I love to drive. I know that many people--my wife, for example, and most of her family--see it as a tedious necessity at best and at worst it's like getting stretched on the rack. After an hour in the car Susan is ready to claw someone's (that is, my) eyes out, especially if she's not driving. The act of operating the car and concentrating, more or less, on this task will keep her natural impatience at bay for perhaps another half an hour. But after 90 minutes she's toast, driving or not. We've taken a couple 9 hour drives together, at the end of which it's like being stuck in a phone booth with Hannibella Lecter.
I'm quite the opposite. I prefer to vacation by car, happily driving any distance. The drive for me is an end in itself. I don't even need a destination. In my early airline career I was based in a number of places scattered around the Midwest, and I always drove to and from these places, both because it guaranteed my commute and because I would then have transportation at my domicile. And because I love to drive. I would bring along 50 or 60 CDs rotated from among from my always-growing collection of music, and divide my time between chatting (dangerously, irritatingly; then I discovered the cell phone headset) with friends & family and listening to music or local radio. I looked forward to these commutes all week.
Driving as an activity is occupying minute-by-minute; it's never boring, since some baseline level of concentration is required to be smooth and to not bump into things. But this can be done without engaging the higher brain functions, as it were, so that one is free to mull over things. When I drove a city bus in Minneapolis back in another life, I would spend my breaktime at the end of the line reading, and could then spend the driving time thinking on what I had just read (I got yelled at a few times for reading at stop lights when the book was just too good to wait for the next layover). Or thinking about anything at all. In a way it was like being paid to take long walks. I've never since approached the amount of reading I did those ten years.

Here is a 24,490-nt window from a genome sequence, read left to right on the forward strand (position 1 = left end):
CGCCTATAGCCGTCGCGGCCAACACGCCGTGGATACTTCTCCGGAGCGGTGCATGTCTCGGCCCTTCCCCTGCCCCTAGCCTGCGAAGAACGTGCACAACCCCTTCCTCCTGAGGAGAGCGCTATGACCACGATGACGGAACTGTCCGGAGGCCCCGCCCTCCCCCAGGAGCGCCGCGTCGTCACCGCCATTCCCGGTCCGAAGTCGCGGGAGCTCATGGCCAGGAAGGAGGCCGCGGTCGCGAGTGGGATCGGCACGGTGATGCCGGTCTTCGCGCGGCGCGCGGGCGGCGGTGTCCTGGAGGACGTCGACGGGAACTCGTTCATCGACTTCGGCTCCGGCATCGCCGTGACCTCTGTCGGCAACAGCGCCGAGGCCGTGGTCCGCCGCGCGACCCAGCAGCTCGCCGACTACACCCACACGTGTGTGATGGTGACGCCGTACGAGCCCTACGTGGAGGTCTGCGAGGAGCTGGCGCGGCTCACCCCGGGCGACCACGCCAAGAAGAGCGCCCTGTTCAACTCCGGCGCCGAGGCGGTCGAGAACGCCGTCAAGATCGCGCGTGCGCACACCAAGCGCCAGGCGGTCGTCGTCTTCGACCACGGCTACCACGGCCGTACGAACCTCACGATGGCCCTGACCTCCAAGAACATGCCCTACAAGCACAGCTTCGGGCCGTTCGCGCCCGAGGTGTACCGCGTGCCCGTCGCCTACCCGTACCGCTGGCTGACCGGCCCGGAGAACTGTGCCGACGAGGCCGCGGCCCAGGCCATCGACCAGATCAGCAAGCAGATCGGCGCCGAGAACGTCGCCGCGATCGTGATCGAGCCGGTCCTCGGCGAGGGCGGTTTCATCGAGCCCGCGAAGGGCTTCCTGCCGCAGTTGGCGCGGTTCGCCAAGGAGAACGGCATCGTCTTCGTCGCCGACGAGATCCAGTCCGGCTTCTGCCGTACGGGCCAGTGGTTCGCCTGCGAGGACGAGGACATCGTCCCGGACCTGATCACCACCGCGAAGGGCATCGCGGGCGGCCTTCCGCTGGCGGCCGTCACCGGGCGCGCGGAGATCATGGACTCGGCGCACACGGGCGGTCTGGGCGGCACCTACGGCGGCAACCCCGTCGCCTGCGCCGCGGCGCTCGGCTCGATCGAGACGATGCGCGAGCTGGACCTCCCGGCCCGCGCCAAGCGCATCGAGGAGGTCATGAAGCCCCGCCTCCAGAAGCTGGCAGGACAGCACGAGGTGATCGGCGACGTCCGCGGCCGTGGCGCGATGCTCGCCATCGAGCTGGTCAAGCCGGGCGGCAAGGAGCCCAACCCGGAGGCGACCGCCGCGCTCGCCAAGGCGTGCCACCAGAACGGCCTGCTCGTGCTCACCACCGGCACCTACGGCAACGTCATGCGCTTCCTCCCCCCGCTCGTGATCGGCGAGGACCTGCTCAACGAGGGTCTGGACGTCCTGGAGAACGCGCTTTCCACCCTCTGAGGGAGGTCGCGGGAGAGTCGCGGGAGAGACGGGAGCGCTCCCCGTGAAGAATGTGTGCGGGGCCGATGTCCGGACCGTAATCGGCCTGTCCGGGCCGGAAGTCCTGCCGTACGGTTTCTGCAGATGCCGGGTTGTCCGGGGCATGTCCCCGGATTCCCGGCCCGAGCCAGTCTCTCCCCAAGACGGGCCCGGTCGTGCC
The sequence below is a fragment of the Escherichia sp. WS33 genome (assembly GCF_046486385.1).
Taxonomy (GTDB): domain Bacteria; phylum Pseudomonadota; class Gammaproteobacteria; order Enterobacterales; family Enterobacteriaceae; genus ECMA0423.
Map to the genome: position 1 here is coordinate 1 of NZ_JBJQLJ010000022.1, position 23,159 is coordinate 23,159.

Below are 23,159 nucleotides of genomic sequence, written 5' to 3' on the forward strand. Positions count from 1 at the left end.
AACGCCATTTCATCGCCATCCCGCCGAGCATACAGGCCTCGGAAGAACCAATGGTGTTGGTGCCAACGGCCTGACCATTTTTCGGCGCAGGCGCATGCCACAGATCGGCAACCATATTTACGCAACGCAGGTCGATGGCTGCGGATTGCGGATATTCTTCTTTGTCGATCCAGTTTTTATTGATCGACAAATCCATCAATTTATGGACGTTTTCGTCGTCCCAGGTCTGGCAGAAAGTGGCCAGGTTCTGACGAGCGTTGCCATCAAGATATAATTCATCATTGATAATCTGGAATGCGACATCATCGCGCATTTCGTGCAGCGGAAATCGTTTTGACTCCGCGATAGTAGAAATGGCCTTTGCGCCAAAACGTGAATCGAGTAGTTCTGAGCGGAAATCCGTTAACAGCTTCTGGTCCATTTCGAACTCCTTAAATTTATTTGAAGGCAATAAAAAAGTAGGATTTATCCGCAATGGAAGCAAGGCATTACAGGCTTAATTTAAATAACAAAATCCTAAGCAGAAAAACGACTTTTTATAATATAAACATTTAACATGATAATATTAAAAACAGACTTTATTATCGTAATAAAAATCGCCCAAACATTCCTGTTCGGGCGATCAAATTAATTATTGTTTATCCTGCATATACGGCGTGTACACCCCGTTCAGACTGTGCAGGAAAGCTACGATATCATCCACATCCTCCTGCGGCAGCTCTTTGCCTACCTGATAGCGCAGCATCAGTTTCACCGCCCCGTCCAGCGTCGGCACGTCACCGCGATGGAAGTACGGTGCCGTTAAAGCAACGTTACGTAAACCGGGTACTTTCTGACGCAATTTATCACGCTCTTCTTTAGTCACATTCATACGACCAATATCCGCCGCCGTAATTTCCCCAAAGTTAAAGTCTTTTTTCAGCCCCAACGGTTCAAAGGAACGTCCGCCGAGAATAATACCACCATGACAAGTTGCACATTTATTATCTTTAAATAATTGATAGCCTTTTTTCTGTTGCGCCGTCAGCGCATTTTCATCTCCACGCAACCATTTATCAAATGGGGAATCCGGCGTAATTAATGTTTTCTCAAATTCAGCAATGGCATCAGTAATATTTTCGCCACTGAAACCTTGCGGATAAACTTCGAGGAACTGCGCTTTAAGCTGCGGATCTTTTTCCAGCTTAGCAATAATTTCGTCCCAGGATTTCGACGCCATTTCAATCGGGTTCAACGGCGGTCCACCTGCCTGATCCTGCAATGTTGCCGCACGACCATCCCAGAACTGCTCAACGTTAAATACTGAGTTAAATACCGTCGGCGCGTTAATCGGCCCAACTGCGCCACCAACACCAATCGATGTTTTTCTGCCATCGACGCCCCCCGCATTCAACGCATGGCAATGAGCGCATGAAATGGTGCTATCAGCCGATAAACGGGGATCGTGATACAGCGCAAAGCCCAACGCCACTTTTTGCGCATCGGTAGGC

I drive less these days. Apart from no longer making my living in that capacity (well, not exactly), I no longer live in a metropolitan area where spending 45 minutes getting anywhere is commonplace. And my job now usually makes driving to work assignments impractical, since most often I'm having to go 1,500 miles or more from home to go to work for a few short days, and my next work assignment will typically be as many miles away in a very different direction. So I fly. But this week I had the double pleasure of being able to drive to my week's work, and to have the daylight hours free--with a car--back in my old stomping ground of Minneapolis.